Yeah, and I think for those that don't know, you know, Google has all these ads about visual search, like take a picture of something at all. But Pinterest has always had that visual search functionality, right?

Kate Ahl:

Yeah, it's called lens, it's very cool tool, especially, I have used it before, if like I'm looking for something in the home decor space, let's say I'm out and about and I see a tile, and I can take a picture of the tile. And then Pinterest will find it everywhere on the platform to be able to find that particular bathroom tile. Or if you want to hover over a computer image, say you see an image of an outfit, but you really want to drill down to that purse, you can hover over that. And then Pinterest will match it up with any other pins they have on the platform. And now they're taking it to the next level by adding in any way to purchase beauty products by being able to try on the lipstick or the eyeshadow, then there are branching into home decor and DIY. So if you want to see how a couch looks in a space, they're really taking it to the next level beyond just recognition of a product, but being able to be in the space and see how the product fits in your space.

Neal Schaffer:

And once again, because reminding everybody Pinterest is a search engine, when that visual search is done. If your product is visually available inside Pinterest, it has a chance to appear if it's not, I assume it's not going to appear in those results, correct? Yeah, that is correct. Okay, so we've established all this great information. I think, you know, just by listening to all this, hopefully you understand that. Pinterest is not just one of those other social networks, it's very unique, has a lot of cool things going on, and really great features for business. But let's say we want to get started. We've established that we do some searches, we see this, you know, some of our competitors are on there we see other content that we're creating that, hey, why aren't our pins showing up? Well, you don't have any pins. That's why they're not showing up. But what is it as simple as just, you know, creating pins for your content, getting them up on Pinterest, and waiting to appear in the search engine? Is it also part of like the visual of making sure you have an attractive pin that is visually going to get the clicks? Or is it a combination of both? Or what else is out there is there? I know there's no simple equation to this game. But for those that are listening, what are you know, what makes some Pinterest accounts because I know simple pin media, you've worked with tons of accounts, what makes you know, some Pinterest accounts more successful than others in your opinion?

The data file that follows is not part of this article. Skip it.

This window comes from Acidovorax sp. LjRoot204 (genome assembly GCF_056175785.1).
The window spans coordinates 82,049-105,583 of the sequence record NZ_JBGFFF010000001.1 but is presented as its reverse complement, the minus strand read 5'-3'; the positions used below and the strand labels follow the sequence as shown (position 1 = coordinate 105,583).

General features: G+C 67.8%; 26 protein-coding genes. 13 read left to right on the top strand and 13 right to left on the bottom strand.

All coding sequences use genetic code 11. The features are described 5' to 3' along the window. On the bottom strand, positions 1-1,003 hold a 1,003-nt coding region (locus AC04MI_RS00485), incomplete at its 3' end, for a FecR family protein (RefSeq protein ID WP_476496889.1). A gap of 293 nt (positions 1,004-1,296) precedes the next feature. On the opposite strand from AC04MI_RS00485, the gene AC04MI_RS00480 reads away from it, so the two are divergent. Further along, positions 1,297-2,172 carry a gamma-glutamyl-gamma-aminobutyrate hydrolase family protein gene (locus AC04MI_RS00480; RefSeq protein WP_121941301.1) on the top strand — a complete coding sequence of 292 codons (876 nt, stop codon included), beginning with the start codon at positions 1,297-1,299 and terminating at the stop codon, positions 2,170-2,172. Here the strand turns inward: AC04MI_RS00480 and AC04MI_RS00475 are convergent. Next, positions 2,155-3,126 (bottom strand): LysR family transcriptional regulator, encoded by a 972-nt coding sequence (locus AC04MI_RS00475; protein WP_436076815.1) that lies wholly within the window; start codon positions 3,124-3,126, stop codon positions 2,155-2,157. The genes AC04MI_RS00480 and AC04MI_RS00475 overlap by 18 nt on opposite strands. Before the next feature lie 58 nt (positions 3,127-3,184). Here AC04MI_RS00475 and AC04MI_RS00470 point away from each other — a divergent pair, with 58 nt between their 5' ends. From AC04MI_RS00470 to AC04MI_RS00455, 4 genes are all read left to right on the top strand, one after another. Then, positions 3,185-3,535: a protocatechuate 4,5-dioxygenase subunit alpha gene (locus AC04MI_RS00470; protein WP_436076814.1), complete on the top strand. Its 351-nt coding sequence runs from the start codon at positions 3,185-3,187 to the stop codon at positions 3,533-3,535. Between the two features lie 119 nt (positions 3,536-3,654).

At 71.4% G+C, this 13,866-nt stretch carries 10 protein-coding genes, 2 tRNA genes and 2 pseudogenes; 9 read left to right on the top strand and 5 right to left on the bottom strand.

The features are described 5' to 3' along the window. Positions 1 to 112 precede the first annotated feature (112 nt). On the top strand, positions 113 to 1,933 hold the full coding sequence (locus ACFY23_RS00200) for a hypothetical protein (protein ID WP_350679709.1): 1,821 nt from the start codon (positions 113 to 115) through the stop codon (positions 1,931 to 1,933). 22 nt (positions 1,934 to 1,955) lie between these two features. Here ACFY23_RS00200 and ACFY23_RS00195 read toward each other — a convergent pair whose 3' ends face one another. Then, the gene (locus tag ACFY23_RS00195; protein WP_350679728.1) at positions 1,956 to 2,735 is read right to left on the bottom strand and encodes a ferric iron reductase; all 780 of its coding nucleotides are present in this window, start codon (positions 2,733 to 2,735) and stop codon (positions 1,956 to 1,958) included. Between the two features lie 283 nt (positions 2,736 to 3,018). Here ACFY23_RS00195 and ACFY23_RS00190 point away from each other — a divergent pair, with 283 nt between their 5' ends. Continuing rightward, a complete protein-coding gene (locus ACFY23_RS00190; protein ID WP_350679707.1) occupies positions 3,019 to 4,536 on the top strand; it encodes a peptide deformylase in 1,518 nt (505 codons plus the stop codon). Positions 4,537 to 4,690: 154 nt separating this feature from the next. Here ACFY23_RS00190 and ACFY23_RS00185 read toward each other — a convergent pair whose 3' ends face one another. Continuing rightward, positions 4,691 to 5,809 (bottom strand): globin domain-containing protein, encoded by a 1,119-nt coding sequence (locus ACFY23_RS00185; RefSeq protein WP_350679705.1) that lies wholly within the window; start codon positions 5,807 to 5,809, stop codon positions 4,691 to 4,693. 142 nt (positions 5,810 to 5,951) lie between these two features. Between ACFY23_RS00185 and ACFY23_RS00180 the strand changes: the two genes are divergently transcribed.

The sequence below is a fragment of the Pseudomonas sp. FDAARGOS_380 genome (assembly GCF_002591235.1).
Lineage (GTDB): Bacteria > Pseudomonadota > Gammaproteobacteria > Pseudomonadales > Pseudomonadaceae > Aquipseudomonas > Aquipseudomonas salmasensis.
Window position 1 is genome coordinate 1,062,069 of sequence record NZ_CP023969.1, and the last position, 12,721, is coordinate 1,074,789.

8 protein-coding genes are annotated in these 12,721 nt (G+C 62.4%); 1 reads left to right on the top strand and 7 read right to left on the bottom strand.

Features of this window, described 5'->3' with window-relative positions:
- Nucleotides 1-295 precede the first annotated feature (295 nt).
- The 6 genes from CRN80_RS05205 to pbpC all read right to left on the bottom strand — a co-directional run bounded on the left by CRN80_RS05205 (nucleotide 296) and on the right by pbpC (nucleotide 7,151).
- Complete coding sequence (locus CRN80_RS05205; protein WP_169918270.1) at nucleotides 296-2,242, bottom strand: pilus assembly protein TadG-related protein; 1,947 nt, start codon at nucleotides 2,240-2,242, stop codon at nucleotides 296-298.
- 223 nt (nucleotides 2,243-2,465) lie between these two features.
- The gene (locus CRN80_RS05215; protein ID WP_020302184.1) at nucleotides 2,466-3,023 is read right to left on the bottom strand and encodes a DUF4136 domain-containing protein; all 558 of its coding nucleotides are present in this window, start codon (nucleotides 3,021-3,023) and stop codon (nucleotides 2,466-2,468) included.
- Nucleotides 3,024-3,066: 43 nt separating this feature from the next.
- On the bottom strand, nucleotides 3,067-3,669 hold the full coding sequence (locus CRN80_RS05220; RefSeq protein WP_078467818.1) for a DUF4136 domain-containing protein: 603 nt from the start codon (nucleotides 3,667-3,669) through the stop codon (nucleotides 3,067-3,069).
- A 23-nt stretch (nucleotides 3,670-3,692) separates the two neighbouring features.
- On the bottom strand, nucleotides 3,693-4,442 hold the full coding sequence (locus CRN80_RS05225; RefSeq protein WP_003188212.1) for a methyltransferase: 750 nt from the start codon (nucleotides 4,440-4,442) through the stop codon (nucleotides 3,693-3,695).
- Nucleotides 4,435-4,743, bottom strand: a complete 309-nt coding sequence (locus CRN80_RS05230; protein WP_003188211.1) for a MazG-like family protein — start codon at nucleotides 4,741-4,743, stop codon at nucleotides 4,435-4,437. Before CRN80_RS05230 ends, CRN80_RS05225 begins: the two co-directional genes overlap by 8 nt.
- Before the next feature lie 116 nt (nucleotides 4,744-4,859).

Kate Ahl: